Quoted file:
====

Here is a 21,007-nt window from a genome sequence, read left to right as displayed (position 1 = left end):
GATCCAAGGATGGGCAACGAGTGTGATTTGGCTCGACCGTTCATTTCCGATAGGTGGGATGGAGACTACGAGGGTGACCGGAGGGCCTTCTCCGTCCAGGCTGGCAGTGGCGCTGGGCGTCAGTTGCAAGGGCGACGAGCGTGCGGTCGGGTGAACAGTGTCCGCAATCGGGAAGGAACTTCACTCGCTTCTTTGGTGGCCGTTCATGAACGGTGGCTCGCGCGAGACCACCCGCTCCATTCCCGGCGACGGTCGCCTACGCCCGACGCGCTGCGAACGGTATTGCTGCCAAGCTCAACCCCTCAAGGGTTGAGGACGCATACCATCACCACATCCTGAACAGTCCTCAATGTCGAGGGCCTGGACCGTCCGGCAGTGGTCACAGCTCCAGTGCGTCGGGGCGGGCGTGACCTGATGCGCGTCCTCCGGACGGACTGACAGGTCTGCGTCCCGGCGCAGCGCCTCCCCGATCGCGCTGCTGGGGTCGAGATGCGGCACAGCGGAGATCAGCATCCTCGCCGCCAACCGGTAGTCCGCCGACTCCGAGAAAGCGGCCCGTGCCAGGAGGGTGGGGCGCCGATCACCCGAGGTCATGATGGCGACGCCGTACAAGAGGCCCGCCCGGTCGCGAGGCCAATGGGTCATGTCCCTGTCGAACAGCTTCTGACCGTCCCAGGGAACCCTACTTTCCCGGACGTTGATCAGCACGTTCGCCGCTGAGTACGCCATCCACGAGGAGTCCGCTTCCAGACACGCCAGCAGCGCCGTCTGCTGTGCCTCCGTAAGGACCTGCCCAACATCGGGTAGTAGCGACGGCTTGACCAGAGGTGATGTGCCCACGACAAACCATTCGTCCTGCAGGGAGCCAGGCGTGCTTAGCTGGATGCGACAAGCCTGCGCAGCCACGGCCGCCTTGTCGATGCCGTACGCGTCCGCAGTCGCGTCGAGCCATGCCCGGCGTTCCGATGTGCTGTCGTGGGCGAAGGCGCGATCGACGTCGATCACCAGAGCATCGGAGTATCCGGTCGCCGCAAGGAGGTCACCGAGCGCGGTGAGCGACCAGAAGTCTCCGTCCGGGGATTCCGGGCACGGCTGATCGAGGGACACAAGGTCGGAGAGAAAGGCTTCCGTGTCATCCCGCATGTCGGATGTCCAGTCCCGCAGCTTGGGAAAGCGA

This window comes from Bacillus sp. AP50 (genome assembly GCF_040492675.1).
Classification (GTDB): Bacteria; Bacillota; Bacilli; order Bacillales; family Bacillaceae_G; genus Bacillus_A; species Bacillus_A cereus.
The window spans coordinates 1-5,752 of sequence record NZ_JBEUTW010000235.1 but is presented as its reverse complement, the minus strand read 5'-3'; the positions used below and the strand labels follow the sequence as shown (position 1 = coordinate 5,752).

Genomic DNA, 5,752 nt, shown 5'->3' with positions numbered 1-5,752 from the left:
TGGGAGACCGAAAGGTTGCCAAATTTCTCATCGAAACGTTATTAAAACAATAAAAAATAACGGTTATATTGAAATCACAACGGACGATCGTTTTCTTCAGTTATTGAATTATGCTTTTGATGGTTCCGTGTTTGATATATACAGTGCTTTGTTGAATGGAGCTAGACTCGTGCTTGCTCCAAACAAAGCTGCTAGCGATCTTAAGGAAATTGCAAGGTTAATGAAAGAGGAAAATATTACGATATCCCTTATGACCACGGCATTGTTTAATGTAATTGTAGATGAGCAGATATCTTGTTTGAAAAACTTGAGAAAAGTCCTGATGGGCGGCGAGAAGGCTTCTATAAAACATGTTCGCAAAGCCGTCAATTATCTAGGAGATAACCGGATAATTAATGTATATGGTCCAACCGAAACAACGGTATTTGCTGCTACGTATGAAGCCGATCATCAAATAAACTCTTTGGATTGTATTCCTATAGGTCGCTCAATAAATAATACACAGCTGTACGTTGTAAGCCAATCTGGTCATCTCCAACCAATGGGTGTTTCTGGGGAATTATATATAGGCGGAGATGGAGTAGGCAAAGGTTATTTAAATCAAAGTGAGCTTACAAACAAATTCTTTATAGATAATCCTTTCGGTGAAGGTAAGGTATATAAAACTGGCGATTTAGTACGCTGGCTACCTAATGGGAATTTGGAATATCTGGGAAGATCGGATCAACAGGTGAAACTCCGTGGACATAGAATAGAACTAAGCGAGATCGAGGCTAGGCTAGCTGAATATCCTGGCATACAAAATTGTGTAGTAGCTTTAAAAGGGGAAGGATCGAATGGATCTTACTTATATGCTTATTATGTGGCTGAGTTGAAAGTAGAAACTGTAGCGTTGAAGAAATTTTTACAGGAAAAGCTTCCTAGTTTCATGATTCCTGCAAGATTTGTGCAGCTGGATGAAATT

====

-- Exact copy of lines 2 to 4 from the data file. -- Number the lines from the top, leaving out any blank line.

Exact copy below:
GATCCAAGGATGGGCAACGAGTGTGATTTGGCTCGACCGTTCATTTCCGATAGGTGGGATGGAGACTACGAGGGTGACCGGAGGGCCTTCTCCGTCCAGGCTGGCAGTGGCGCTGGGCGTCAGTTGCAAGGGCGACGAGCGTGCGGTCGGGTGAACAGTGTCCGCAATCGGGAAGGAACTTCACTCGCTTCTTTGGTGGCCGTTCATGAACGGTGGCTCGCGCGAGACCACCCGCTCCATTCCCGGCGACGGTCGCCTACGCCCGACGCGCTGCGAACGGTATTGCTGCCAAGCTCAACCCCTCAAGGGTTGAGGACGCATACCATCACCACATCCTGAACAGTCCTCAATGTCGAGGGCCTGGACCGTCCGGCAGTGGTCACAGCTCCAGTGCGTCGGGGCGGGCGTGACCTGATGCGCGTCCTCCGGACGGACTGACAGGTCTGCGTCCCGGCGCAGCGCCTCCCCGATCGCGCTGCTGGGGTCGAGATGCGGCACAGCGGAGATCAGCATCCTCGCCGCCAACCGGTAGTCCGCCGACTCCGAGAAAGCGGCCCGTGCCAGGAGGGTGGGGCGCCGATCACCCGAGGTCATGATGGCGACGCCGTACAAGAGGCCCGCCCGGTCGCGAGGCCAATGGGTCATGTCCCTGTCGAACAGCTTCTGACCGTCCCAGGGAACCCTACTTTCCCGGACGTTGATCAGCACGTTCGCCGCTGAGTACGCCATCCACGAGGAGTCCGCTTCCAGACACGCCAGCAGCGCCGTCTGCTGTGCCTCCGTAAGGACCTGCCCAACATCGGGTAGTAGCGACGGCTTGACCAGAGGTGATGTGCCCACGACAAACCATTCGTCCTGCAGGGAGCCAGGCGTGCTTAGCTGGATGCGACAAGCCTGCGCAGCCACGGCCGCCTTGTCGATGCCGTACGCGTCCGCAGTCGCGTCGAGCCATGCCCGGCGTTCCGATGTGCTGTCGTGGGCGAAGGCGCGATCGACGTCGATCACCAGAGCATCGGAGTATCCGGTCGCCGCAAGGAGGTCACCGAGCGCGGTGAGCGACCAGAAGTCTCCGTCCGGGGATTCCGGGCACGGCTGATCGAGGGACACAAGGTCGGAGAGAAAGGCTTCCGTGTCATCCCGCATGTCGGATGTCCAGTCCCGCAGCTTGGGAAAGCGA

This window comes from Bacillus sp. AP50 (genome assembly GCF_040492675.1).
Classification (GTDB): Bacteria; Bacillota; Bacilli; order Bacillales; family Bacillaceae_G; genus Bacillus_A; species Bacillus_A cereus.